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Why I Am a Democrat
Wednesday, 2004 March 10 - 12:23 am
A Republican friend of mine (whom I greatly respect) recently asked me why I was a Democrat. I didn't respond to her completely at the time, but it's something I've thought about a lot. Here are some of my reasons.

One thing we should all realize first, is that Republicans and Democrats agree on many things. We are all Americans, and we all value basic principles like freedom, fairness, and prosperity. But we disagree on how to reach those principles.

First, let's talk about freedom. Everyone thinks they know what freedom means, but it really means different things to different people. The thing I always think about is religious freedom, because it's such a contentious issue for a lot of people. The example that comes to mind is this: should a student be allowed to lead his class in a prayer? A Republican would argue that if we say "no", we are restricting that student's freedom of religion. A Democrat would argue that by allowing such things, we would be violating the student's classmates' rights to freedom from religion.

The funny thing is, if 90% of Americans were atheists, both political parties might reverse their stances. And that is a telling thing to me: Democrats tend to defend freedom for the weaker, less empowered group, while Republicans tend to defend the majority and the status quo.

To me, not only is there nobility in defending the weak, there is necessity in it: if we do not, we run the risk of disenfranchising groups of people based on arbitrary standards established by the powerful majority. It is easy to accept that if one is a member of the majority; but if one is a member of the disenfranchised group, then that's a difficult pill to swallow. The thing is, at some point, we will probably all be in the minority at some point; and when that point comes, we will not want laws and standards of morality imposed upon us by the majority.

So there is the real agenda for Democrats: to prevent oppression of the weak by the powerful, so that everyone can exercise their freedoms. I, for one, find great honor in that approach.

Next, let's talk about fairness. Republicans tend to view fairness in terms of how individuals are treated; Democrats tend to view fairness in how classes of people are treated. The classic example here is affirmative action: while Democrats see affirmative action as a tool for correcting an inequity between classes, Republicans tend to point out individual cases of a white person being denied something in favor of a black person. And if confronted with questions about entrenched racial discrimination, a Republican might argue that it isn't right to correct one injustice by applying another.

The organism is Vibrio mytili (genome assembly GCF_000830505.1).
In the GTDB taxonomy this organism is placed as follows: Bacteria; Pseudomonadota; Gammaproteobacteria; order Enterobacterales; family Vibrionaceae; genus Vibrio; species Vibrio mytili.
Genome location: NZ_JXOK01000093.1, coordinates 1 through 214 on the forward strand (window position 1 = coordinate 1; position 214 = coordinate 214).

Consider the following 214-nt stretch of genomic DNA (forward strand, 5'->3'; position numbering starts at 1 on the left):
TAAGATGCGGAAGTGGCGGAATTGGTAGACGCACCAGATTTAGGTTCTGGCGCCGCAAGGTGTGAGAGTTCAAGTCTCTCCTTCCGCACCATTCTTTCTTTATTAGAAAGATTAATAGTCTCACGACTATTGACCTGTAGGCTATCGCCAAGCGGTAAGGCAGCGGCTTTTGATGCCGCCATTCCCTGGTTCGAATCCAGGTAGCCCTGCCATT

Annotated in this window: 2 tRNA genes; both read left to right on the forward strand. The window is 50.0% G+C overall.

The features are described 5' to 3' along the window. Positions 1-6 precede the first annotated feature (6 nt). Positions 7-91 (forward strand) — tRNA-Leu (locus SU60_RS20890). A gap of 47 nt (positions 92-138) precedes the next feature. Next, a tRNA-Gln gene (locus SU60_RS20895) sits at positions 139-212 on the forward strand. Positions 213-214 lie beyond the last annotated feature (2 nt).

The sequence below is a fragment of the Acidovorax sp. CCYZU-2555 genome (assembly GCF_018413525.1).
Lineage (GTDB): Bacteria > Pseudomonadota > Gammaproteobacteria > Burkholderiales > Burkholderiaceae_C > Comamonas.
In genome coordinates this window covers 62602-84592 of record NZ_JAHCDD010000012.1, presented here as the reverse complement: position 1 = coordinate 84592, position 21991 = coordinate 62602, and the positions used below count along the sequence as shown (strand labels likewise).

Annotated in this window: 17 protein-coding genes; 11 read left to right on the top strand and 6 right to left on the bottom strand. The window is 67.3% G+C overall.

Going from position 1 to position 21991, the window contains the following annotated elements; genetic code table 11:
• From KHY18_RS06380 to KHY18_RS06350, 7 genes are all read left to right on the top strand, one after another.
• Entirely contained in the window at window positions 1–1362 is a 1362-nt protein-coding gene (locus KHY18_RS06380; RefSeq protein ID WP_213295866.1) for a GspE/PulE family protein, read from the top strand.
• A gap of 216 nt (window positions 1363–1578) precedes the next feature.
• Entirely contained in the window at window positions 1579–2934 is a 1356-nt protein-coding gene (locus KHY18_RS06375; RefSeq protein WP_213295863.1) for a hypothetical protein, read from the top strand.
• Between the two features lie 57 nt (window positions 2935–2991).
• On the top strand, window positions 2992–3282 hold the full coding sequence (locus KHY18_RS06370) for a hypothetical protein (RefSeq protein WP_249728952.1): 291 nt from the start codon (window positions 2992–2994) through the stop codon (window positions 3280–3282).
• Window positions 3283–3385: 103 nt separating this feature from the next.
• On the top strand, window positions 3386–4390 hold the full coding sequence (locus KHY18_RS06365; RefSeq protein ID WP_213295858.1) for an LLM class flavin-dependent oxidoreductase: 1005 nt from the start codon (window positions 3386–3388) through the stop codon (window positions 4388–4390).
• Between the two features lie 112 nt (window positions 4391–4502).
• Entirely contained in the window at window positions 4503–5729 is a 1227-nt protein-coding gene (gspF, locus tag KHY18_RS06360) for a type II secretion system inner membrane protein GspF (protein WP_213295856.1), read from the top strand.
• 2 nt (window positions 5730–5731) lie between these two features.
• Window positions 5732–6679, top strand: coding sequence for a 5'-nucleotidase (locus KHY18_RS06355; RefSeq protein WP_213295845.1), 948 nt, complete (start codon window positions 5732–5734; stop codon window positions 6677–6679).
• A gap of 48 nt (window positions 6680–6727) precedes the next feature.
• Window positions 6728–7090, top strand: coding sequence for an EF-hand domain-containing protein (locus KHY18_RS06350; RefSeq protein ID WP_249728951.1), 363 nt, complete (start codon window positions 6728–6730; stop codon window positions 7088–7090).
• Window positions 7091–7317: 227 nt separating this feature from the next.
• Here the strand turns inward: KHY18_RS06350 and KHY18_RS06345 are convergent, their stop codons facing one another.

It's certainly not a clear-cut issue. The Republican argument has merit here. But here's the thing for me: which approach will yield the best long-term result? If we take the Republican approach, we will entrench the discrimination and segregation that exists in society today. If we take the Democratic approach, there's a good chance we will eliminate the socio-economic barriers that make affirmative action necessary in the first place.

We've come a long way in achieving civil rights for minority groups. But we certainly haven't finished the task. I believe it is naive (or, dare I say, ignorant) to say that we've eliminated discrimination in our society. Perhaps in fifty, or a hundred years, affirmative action will not be necessary; but today, it still is.

So in regards to fairness, I subscribe to the Democratic belief because it offers us the best chance of eliminating the social injustice that exists in society today, and because it will eventually provide fairness for all of us, not just some of us.